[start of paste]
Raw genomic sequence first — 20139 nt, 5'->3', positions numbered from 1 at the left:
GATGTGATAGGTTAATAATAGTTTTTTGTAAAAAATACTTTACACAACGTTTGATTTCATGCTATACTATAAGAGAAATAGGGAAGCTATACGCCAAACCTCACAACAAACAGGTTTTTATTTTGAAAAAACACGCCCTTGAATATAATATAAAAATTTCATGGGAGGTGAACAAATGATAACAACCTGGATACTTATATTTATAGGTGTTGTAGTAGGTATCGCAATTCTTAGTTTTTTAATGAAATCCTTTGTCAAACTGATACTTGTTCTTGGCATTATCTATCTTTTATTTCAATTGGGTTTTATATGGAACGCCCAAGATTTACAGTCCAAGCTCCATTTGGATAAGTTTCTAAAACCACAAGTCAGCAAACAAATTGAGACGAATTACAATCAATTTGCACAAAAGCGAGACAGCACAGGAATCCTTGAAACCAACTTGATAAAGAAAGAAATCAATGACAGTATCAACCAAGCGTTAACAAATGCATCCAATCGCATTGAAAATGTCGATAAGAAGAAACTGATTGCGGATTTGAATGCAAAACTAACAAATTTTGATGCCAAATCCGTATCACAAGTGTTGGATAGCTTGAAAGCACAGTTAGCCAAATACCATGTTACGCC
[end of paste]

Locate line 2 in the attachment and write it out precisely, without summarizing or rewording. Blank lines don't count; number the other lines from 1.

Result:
GATGTGATAGGTTAATAATAGTTTTTTGTAAAAAATACTTTACACAACGTTTGATTTCATGCTATACTATAAGAGAAATAGGGAAGCTATACGCCAAACCTCACAACAAACAGGTTTTTATTTTGAAAAAACACGCCCTTGAATATAATATAAAAATTTCATGGGAGGTGAACAAATGATAACAACCTGGATACTTATATTTATAGGTGTTGTAGTAGGTATCGCAATTCTTAGTTTTTTAATGAAATCCTTTGTCAAACTGATACTTGTTCTTGGCATTATCTATCTTTTATTTCAATTGGGTTTTATATGGAACGCCCAAGATTTACAGTCCAAGCTCCATTTGGATAAGTTTCTAAAACCACAAGTCAGCAAACAAATTGAGACGAATTACAATCAATTTGCACAAAAGCGAGACAGCACAGGAATCCTTGAAACCAACTTGATAAAGAAAGAAATCAATGACAGTATCAACCAAGCGTTAACAAATGCATCCAATCGCATTGAAAATGTCGATAAGAAGAAACTGATTGCGGATTTGAATGCAAAACTAACAAATTTTGATGCCAAATCCGTATCACAAGTGTTGGATAGCTTGAAAGCACAGTTAGCCAAATACCATGTTACGCC